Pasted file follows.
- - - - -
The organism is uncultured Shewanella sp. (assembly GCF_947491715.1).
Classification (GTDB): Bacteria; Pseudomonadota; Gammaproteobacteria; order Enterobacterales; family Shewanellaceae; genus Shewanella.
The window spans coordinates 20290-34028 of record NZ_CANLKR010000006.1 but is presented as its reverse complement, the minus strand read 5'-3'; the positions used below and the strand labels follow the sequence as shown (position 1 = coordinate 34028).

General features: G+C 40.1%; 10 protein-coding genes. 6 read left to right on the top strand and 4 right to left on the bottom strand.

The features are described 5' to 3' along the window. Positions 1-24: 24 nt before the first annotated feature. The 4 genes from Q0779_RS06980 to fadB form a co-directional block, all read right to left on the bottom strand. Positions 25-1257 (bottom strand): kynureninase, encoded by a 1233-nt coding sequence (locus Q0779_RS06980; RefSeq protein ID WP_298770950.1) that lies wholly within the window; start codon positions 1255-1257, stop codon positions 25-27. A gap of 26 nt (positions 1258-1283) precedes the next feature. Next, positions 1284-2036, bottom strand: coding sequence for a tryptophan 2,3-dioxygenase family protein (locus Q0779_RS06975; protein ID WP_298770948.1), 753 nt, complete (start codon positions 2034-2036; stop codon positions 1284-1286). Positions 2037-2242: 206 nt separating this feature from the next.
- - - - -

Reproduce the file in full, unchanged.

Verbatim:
The organism is uncultured Shewanella sp. (assembly GCF_947491715.1).
Classification (GTDB): Bacteria; Pseudomonadota; Gammaproteobacteria; order Enterobacterales; family Shewanellaceae; genus Shewanella.
The window spans coordinates 20290-34028 of record NZ_CANLKR010000006.1 but is presented as its reverse complement, the minus strand read 5'-3'; the positions used below and the strand labels follow the sequence as shown (position 1 = coordinate 34028).

General features: G+C 40.1%; 10 protein-coding genes. 6 read left to right on the top strand and 4 right to left on the bottom strand.

The features are described 5' to 3' along the window. Positions 1-24: 24 nt before the first annotated feature. The 4 genes from Q0779_RS06980 to fadB form a co-directional block, all read right to left on the bottom strand. Positions 25-1257 (bottom strand): kynureninase, encoded by a 1233-nt coding sequence (locus Q0779_RS06980; RefSeq protein ID WP_298770950.1) that lies wholly within the window; start codon positions 1255-1257, stop codon positions 25-27. A gap of 26 nt (positions 1258-1283) precedes the next feature. Next, positions 1284-2036, bottom strand: coding sequence for a tryptophan 2,3-dioxygenase family protein (locus Q0779_RS06975; protein ID WP_298770948.1), 753 nt, complete (start codon positions 2034-2036; stop codon positions 1284-1286). Positions 2037-2242: 206 nt separating this feature from the next.